How do maximize ice chest efficiency for a five or six day trip? The first thing is to have a good quality cooler. This does not mean that you have to spend hundreds on a cooler. Good coolers can be had for under $100. The first thing you will want to add to your cooler is a piece of closed cell foam pad to the cooler. This is the material that the cheap sleeping pads are made from. Cut a piece that is the same size as the cooler lid. It is placed directly on top the food/drinks/ice. This adds a layer of insulation directly over the ice and food. This will make a big difference in the efficiency of the cooler.
The next consideration is what to use for ice. The best option is solid block ice. This ice is more or less clear where the compressed ice looks like it was made of compressed ice chips. The problem here is most places sell compressed block made from by-product ice chips. Compressed block ice has much more air within it, than the solid block ice. Solid block ice melts much more slowly. Don’t use ice cubes for keeping a cooler cold for a long trips as these melt faster than other types of ice.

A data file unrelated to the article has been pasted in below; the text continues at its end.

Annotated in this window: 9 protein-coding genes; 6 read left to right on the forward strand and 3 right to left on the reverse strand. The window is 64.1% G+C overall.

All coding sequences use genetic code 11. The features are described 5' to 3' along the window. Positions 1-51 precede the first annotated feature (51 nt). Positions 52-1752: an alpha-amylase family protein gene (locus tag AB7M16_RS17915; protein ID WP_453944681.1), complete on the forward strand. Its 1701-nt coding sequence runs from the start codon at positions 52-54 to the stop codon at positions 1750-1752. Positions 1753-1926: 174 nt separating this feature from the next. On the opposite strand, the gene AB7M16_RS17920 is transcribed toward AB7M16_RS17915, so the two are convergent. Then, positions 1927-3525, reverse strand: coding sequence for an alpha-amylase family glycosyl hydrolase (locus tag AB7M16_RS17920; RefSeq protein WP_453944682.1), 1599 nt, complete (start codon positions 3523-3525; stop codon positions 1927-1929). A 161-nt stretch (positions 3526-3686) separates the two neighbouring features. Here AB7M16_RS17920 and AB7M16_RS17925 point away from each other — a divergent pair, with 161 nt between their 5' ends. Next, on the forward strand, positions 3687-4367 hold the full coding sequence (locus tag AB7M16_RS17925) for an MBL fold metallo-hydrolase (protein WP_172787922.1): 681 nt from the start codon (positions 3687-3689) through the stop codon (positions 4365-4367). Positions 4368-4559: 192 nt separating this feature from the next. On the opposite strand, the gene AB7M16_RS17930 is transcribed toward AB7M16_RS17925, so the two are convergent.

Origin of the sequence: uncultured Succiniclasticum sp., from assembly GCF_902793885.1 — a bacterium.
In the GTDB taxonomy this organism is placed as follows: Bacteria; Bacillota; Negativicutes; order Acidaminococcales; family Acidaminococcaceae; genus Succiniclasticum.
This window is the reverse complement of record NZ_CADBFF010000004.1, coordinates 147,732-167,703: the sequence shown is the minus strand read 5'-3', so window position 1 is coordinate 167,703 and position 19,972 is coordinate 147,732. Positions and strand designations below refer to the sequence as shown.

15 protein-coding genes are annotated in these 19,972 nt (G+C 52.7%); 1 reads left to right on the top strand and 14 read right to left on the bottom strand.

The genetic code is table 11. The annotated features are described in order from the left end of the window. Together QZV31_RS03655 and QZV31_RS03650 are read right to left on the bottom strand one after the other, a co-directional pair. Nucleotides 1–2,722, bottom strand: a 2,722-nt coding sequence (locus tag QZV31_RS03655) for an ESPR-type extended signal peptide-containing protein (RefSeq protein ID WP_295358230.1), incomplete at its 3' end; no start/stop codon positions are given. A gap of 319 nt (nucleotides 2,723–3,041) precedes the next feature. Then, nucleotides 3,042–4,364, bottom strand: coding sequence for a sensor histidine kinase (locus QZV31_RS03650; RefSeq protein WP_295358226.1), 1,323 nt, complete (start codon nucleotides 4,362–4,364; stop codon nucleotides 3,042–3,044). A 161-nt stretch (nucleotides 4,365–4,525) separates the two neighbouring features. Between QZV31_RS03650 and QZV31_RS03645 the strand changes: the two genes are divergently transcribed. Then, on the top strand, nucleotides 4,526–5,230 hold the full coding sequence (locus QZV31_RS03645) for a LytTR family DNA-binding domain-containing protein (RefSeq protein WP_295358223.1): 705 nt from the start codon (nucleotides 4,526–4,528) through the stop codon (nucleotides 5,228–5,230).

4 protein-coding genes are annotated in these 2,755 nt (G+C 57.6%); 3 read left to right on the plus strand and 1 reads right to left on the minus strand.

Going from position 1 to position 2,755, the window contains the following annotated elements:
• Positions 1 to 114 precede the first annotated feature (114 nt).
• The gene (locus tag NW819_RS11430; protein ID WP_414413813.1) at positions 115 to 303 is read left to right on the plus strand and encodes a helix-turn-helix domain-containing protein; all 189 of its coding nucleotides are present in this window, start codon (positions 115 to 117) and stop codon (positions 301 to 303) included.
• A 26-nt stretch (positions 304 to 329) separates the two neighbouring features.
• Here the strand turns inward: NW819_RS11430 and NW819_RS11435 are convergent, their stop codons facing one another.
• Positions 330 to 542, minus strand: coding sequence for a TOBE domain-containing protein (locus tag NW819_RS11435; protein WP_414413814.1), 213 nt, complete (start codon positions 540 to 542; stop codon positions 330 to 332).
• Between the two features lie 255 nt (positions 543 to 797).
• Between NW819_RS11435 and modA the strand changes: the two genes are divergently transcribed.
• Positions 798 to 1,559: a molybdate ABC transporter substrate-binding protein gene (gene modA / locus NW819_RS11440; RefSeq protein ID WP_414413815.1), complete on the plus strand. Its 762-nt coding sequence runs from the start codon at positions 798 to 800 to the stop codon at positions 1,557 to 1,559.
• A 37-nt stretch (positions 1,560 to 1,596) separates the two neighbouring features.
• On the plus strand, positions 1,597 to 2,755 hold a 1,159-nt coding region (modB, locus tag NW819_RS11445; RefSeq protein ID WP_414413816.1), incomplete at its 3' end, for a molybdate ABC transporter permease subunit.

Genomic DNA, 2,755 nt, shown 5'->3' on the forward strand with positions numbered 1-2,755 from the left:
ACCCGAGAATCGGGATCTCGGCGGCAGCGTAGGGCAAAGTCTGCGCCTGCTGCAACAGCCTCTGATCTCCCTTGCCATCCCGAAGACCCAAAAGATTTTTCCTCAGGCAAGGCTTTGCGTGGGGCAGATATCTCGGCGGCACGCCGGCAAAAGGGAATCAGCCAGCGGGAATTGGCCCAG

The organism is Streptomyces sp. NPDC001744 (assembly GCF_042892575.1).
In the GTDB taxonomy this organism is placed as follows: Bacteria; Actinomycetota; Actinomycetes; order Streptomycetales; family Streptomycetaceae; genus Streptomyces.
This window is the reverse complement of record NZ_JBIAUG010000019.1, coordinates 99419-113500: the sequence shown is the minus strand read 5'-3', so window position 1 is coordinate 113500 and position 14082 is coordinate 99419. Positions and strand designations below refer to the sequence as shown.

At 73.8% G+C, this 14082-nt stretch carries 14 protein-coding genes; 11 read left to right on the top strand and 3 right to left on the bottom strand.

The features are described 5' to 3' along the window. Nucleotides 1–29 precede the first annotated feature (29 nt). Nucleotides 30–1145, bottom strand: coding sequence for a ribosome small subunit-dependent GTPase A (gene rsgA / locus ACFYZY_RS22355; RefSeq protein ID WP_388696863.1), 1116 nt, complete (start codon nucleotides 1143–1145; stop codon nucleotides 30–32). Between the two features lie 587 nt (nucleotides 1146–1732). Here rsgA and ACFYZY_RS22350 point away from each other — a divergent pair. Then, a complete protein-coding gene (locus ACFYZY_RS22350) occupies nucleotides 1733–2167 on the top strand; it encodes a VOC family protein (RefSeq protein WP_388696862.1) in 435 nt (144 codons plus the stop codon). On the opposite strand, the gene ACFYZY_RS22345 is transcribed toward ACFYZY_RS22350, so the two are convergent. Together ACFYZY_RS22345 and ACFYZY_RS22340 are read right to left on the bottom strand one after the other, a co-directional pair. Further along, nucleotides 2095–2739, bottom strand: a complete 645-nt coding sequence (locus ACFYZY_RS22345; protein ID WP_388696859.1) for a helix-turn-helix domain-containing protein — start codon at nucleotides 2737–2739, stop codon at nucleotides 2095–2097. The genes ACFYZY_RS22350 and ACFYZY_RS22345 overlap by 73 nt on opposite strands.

What is the ice to food ratio for the cooler? This is a tricky question. This will depend upon a few things. How many coolers are you bringing? If you are brining only one large cooler, you ratio will need to be 1 part ice to 1 part drinks and food for a five day trip. Good luck trying to fit it all in. If you are bringing more coolers there are other ways of keeping your stuff cold for prolonged periods of time. On my most recent trip we brought three coolers for a six day trip. We had one medium cooler full of block ice and a couple bags of cubes to add to drinks. This was topped off with 5 lbs. of dry ice. The dry ice will super freeze the ice and it will stay frozen for a very long time. When my block ice in my big cooler got small, I put the blocks from the medium cooler into the large cooler. The third cooler we used was a medium size for beverages only. This was half full of block ice and half full of drinks. The idea here is to not have to open the food cooler as often, and keep the perishables cold. Our large cooler was for perishable food only. We pre froze items that were freezable to help maintain the temp of the cooler. We used about 1/3 of the area of this cooler for block ice and 2/3 for food.
It is also important to drain off the water in the bottom of the cooler twice a day. This will keep your melting rate at a minimum. You also want to make sure your coolers are not left in the direct sun. If you don’t have shade, emergency blankets are great at shielding the coolers from the sun. Just make sure the silver side is facing up.